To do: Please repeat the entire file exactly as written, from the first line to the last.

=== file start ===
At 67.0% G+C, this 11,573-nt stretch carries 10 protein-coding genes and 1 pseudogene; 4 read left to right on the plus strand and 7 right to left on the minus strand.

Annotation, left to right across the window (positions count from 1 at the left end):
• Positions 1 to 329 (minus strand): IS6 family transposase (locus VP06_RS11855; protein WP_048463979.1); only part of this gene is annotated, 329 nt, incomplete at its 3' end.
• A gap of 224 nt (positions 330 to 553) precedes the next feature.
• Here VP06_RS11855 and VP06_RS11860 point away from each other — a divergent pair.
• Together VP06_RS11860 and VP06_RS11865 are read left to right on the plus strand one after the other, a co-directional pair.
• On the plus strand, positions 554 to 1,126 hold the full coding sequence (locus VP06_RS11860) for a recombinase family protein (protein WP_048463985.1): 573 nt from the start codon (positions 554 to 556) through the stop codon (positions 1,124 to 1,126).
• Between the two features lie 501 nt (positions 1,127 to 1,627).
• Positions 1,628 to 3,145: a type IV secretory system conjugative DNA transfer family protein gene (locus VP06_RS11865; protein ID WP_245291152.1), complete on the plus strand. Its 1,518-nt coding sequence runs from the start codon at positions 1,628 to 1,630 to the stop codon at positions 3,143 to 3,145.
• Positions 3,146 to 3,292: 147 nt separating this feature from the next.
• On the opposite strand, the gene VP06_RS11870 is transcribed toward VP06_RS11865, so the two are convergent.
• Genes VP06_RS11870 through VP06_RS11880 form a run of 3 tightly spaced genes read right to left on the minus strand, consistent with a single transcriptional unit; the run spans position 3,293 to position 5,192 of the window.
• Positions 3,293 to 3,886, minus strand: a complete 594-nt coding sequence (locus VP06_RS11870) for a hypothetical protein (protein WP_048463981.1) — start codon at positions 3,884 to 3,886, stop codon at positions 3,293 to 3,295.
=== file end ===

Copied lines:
At 67.0% G+C, this 11,573-nt stretch carries 10 protein-coding genes and 1 pseudogene; 4 read left to right on the plus strand and 7 right to left on the minus strand.

Annotation, left to right across the window (positions count from 1 at the left end):
• Positions 1 to 329 (minus strand): IS6 family transposase (locus VP06_RS11855; protein WP_048463979.1); only part of this gene is annotated, 329 nt, incomplete at its 3' end.
• A gap of 224 nt (positions 330 to 553) precedes the next feature.
• Here VP06_RS11855 and VP06_RS11860 point away from each other — a divergent pair.
• Together VP06_RS11860 and VP06_RS11865 are read left to right on the plus strand one after the other, a co-directional pair.
• On the plus strand, positions 554 to 1,126 hold the full coding sequence (locus VP06_RS11860) for a recombinase family protein (protein WP_048463985.1): 573 nt from the start codon (positions 554 to 556) through the stop codon (positions 1,124 to 1,126).
• Between the two features lie 501 nt (positions 1,127 to 1,627).
• Positions 1,628 to 3,145: a type IV secretory system conjugative DNA transfer family protein gene (locus VP06_RS11865; protein ID WP_245291152.1), complete on the plus strand. Its 1,518-nt coding sequence runs from the start codon at positions 1,628 to 1,630 to the stop codon at positions 3,143 to 3,145.
• Positions 3,146 to 3,292: 147 nt separating this feature from the next.
• On the opposite strand, the gene VP06_RS11870 is transcribed toward VP06_RS11865, so the two are convergent.
• Genes VP06_RS11870 through VP06_RS11880 form a run of 3 tightly spaced genes read right to left on the minus strand, consistent with a single transcriptional unit; the run spans position 3,293 to position 5,192 of the window.
• Positions 3,293 to 3,886, minus strand: a complete 594-nt coding sequence (locus VP06_RS11870) for a hypothetical protein (protein WP_048463981.1) — start codon at positions 3,884 to 3,886, stop codon at positions 3,293 to 3,295.